Students should pre-record and submit the Oral Assessments on Wattle. They should emulate and model their dialogue in formal Persian (must have at least two characters, self- performed) on conversations and topics of this course and the knowledge from earlier courses, trying to make the dialogue conversation or a telephone conversation. The topic of the conversation can be about an article in News Papers or radio broadcast of your choice. This oral assessment is anopportunity to improve your Persian speaking skills and to show off your speaking, pronunciation, and what you have learned. Each of these Oral assignments will be 15% of your final grade (30% in total). They should be submitted onWattle in weeks 4 and 9.
Assessment Task 4
Assessment Task 4: Final Exam
This exam covers the grammatical points and vocabulary that students have learn during the semester, as well as the previous courses. Students may only attempt the exam once and any open responses will be automatically submitted at the conclusion of the three (3) hours, whether complete or not. Final exam will open on November 2 and close on November 4. There are 6 distinct questions in the exam, summing to 30 marks overall, each question having different weighting and value. All answers are to be written in Persian unless asked otherwise.
Academic integrity is a core part of the ANU culture as a community of scholars. The University’s students are an integral part of that community. The academic integrity principle commits all students to engage in academic work in ways that are consistent with, and actively support, academic integrity, and to uphold this commitment by behaving honestly, responsibly and ethically, and with respect and fairness, in scholarly practice.
The University expects all staff and students to be familiar with the academic integrity principle, the Academic Integrity Rule 2021, the Policy: Student Academic Integrity and Procedure: Student Academic Integrity, and to uphold high standards of academic integrity to ensure the quality and value of our qualifications.
The Academic Integrity Rule 2021 is a legal document that the University uses to promote academic integrity, and manage breaches of the academic integrity principle. The Policy and Procedure support the Rule by outlining overarching principles, responsibilities and processes. The Academic Integrity Rule 2021 commences on 1 December 2021 and applies to courses commencing on or after that date, as well as to research conduct occurring on or after that date. Prior to this, the Academic Misconduct Rule 2015 applies.
The University commits to assisting all students to understand how to engage in academic work in ways that are consistent with, and actively support academic integrity. All coursework students must complete the online Academic Integrity Module (Epigeum), and Higher Degree Research (HDR) students are required to complete research integrity training. The Academic Integrity website provides information about services available to assist students with their assignments, examinations and other learning activities, as well as understanding and upholding academic integrity.
You will be required to electronically sign a declaration as part of the submission of your assignment. Please keep a copy of the assignment for your records. Unless an exemption has been approved by the Associate Dean (Education) submission must be through Turnitin.
For some forms of assessment (hand written assignments, art works, laboratory notes, etc.) hard copy submission is appropriate when approved by the Associate Dean (Education). Hard copy submissions must utilise the Assignment Cover Sheet. Please keep a copy of tasks completed for your records.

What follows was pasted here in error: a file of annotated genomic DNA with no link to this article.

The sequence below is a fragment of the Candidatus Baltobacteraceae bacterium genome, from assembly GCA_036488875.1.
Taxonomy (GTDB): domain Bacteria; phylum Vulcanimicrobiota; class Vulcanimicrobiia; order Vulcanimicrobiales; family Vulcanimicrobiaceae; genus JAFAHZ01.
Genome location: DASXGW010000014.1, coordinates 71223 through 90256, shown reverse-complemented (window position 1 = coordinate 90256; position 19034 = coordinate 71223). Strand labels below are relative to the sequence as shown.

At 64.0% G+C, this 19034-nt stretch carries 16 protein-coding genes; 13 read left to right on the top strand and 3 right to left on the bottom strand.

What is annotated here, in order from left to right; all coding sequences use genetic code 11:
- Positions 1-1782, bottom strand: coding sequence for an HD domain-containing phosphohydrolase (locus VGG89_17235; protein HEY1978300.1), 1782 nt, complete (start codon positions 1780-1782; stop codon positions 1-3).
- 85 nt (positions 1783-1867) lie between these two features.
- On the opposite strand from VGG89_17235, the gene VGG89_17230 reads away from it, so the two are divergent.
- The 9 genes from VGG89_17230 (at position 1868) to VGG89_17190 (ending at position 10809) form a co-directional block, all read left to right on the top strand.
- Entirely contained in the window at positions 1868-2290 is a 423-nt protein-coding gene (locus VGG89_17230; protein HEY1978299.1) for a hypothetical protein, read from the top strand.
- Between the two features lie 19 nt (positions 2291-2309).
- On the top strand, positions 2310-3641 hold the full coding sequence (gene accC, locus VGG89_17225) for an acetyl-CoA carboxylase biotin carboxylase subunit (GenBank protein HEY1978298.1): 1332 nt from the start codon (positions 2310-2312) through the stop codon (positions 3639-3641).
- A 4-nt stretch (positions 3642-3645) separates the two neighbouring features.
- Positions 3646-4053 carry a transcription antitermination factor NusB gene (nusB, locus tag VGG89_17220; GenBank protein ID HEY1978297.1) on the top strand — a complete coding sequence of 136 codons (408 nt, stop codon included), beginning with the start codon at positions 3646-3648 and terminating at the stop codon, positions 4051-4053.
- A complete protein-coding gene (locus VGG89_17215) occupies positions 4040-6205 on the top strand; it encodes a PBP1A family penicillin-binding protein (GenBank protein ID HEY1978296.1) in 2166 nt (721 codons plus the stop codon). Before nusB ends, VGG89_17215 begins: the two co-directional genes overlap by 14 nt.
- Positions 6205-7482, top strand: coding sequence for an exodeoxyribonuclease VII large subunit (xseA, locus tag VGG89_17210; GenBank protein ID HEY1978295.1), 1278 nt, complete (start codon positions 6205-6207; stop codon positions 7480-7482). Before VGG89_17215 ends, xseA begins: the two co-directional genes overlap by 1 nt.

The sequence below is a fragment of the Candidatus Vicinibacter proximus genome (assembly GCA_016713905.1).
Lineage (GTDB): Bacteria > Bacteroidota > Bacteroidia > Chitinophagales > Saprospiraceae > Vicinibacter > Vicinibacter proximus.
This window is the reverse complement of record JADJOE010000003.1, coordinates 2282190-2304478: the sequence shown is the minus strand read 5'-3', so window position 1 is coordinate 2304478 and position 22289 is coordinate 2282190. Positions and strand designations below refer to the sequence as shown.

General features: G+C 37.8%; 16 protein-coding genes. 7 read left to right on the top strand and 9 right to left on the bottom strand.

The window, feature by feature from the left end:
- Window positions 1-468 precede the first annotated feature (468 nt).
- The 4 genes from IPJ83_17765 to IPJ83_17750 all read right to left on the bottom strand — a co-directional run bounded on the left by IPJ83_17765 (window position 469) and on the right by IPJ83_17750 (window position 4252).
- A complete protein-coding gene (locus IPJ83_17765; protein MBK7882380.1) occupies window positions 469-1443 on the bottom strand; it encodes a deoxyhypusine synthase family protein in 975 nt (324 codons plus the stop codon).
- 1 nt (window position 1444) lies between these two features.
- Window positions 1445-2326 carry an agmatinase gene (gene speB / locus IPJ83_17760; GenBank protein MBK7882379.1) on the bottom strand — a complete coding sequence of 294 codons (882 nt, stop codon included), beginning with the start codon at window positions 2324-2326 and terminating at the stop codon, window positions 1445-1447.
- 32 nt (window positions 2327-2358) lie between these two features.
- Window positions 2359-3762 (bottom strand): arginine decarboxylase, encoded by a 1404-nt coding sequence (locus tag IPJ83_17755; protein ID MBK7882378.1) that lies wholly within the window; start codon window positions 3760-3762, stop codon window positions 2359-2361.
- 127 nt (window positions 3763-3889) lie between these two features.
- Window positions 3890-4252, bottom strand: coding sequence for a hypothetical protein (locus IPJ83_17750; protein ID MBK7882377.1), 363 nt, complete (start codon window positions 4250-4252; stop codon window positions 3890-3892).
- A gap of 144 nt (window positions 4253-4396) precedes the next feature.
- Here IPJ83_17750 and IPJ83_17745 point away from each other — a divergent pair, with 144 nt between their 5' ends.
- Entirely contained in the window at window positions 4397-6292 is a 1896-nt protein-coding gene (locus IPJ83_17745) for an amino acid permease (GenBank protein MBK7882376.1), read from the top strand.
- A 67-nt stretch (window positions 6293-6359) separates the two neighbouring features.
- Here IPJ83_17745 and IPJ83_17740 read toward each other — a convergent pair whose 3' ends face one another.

Individual assessment tasks may or may not allow for late submission. Policy regarding late submission is detailed below:
- Late submission not permitted. If submission of assessment tasks without an extension after the due date is not permitted, a mark of 0 will be awarded.
- Late submission permitted. Late submission of assessment tasks without an extension are penalised at the rate of 5% of the possible marks available per working day or part thereof. Late submission of assessment tasks is not accepted after 10 working days after the due date, or on or after the date specified in the course outline for the return of the assessment item. Late submission is not accepted for take-home examinations.
The Academic Skills website has information to assist you with your writing and assessments. The website includes information about Academic Integrity including referencing requirements for different disciplines. There is also information on Plagiarism and different ways to use source material.
Extensions and Penalties
Extensions and late submission of assessment pieces are covered by the Student Assessment (Coursework) Policy and Procedure. Extensions may be granted for assessment pieces that are not examinations or take-home examinations. If you need an extension, you must request an extension in writing on or before the due date. If you have documented and appropriate medical evidence that demonstrates you were not able to request an extension on or before the due date, you may be able to request it after the due date.
Distribution of grades policy
Academic Quality Assurance Committee monitors the performance of students, including attrition, further study and employment rates and grade distribution, and College reports on quality assurance processes for assessment activities, including alignment with national and international disciplinary and interdisciplinary standards, as well as qualification type learning outcomes.
Since first semester 1994, ANU uses a grading scale for all courses. This grading scale is used by all academic areas of the University.
Support for students
The University offers students support through several different services. You may contact the services listed below directly or seek advice from your Course Convener, Student Administrators, or your College and Course representatives (if applicable).
- ANU Health, safety & wellbeing for medical services, counselling, mental health and spiritual support
- ANU Access and inclusion for students with a disability or ongoing or chronic illness
- ANU Dean of Students for confidential, impartial advice and help to resolve problems between students and the academic or administrative areas of the University
- ANU Academic Skills and Learning Centre supports you make your own decisions about how you learn and manage your workload.
- ANU Counselling Centre promotes, supports and enhances mental health and wellbeing within the University student community.
- ANUSA supports and represents undergraduate and ANU College students
- PARSA supports and represents postgraduate and research students
Iranian Studies, Middle Eastern Studies, International Relations
Dr Alam Saleh